First ASEAN-Australia Youth Summit held in Melbourne
MELBOURNE hosted the first ever ASEAN-Australia Youth Summit last weekend, where new student body the ASEAN Student Council of Australia was launched. Leon Saw reports.
More than a hundred Southeast Asian students studying in Australia attended the first ever ASEAN-Australia Youth Summit in Melbourne on Saturday, where a new study body, the ASEAN Student Council of Australia (ASCA), was launched.
In addition to the student delegates, the summit, themed “Youth leaders today, nation builders tomorrow”, was attended by ASEAN and Australian government officials, including Ambassador of Indonesia to Australia H.E. Mr. Primo Joelianto, Second Secretary of High-Commission of Singapore Ms. Fiona Zhang, Malaysian Consul General in Victoria Dr. Rameez Yahaya, and the Ambassador of Australia to ASEAN, H.E. Ms. Gillian Bird.
Vietnamese student Anh Thu Phan said the summit was intended to be a launching pad for ASCA.
“We are amateurs and not really recognised yet, so the purpose of the Summit is just to officially launch ASCA and create awareness about it,” she said.
“We wanted to engage the media and the various VIPs to get some publicity, as well as get the various student bodies together to network.”
Malaysian representative and current head of ASCA, Miss Ashley Toh said the Council was set up to aid communication between the different ASEAN student bodies in Australia.
“The various ASEAN country student bodies were doing very well by themselves but there was no interaction between them, so we decided to form a body that will facilitate communication between them, which is what we have now, the ASEAN Student Council of Australia,” she said.
The Council is made up of representatives from five ASEAN country student bodies in the state of Victoria, the Malaysian Students’ Council of Australia (MASCA Victoria), the Indonesian Students Association of Australia, Victoria (PPIA Victoria), the Melbourne Overseas Vietnamese Student Association (MOVSA), the Singaporeans of Victoria (SOV), and the Thai Students Association of Victoria (TSV).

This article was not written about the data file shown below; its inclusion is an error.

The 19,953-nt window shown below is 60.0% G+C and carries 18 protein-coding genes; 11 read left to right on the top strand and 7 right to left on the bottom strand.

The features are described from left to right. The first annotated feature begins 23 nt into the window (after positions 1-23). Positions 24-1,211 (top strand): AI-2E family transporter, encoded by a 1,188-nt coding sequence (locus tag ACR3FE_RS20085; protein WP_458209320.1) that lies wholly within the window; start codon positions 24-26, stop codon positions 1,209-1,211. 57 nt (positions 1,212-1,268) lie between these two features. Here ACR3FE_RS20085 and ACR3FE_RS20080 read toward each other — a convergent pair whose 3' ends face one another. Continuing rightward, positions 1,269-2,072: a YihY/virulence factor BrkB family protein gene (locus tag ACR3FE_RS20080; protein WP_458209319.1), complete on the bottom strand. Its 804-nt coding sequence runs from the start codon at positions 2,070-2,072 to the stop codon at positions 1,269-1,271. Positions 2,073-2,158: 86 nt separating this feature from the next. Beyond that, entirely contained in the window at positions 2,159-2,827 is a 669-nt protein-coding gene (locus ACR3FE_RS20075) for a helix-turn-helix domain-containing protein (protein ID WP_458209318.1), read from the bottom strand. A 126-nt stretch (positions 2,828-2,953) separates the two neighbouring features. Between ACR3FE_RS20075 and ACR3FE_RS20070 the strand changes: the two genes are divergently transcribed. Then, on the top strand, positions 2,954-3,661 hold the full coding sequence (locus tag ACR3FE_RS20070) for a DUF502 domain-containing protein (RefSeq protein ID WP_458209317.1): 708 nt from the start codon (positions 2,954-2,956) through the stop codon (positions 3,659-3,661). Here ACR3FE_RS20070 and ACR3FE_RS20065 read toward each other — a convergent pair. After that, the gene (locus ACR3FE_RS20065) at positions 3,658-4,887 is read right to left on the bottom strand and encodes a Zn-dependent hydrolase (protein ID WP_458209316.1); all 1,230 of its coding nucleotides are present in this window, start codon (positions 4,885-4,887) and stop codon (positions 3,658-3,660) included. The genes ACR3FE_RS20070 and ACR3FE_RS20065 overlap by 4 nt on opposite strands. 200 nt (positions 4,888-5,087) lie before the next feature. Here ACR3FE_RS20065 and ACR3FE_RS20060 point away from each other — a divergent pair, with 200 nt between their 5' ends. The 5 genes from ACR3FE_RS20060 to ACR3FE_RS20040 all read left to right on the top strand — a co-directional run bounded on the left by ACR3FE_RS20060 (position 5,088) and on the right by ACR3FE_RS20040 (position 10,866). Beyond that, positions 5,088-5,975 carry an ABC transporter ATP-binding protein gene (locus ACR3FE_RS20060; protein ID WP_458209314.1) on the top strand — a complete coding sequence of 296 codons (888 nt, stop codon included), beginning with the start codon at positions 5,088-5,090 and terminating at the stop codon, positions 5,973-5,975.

Noticeably absent on the Council were student representatives from ASEAN nations Cambodia, Burma, Brunei and the Philippines.
But Ms Toh said this was because those countries did not “have a significant number of students in Victoria or even in Australia”.
“ASCA will help them form their councils, but in the mean time, they will be represented by their respective university student societies,” she said.
The first half of the event kicked off with the ASEAN anthem, followed by speeches by various VIPs and a presentation by the newly formed ASCA about their goals.
The second part of the day was dominated by discussions focused on ASEAN and ASEAN-Australia issues.
Delegates mulled over how to improve education in ASEAN, how ASEAN students can contribute towards building their nations, and whether it was important for Australia and ASEAN to move closer together.
Singaporean delegate Miss Hillary Gomez said she found the first half of the Summit to be “not really engaging.”
“(ASCA) just presented goals for themselves but not for the ASEAN student community as a whole,” she said.
She felt the setting of the forum “was not conducive for discussions” and “there was no time for solutions”.
But she conceded the Summit “was good for getting to know people from other countries and the problems they are facing, as well as for networking”.
Miss Marsha Yusuf, a delegate from Indonesia, echoed Miss Gomez’s sentiments.
“The summit was a good way to express feelings about ASEAN issues, and to do something to indirectly contribute to our respective countries, but the scope of the discussion was too broad,” she said.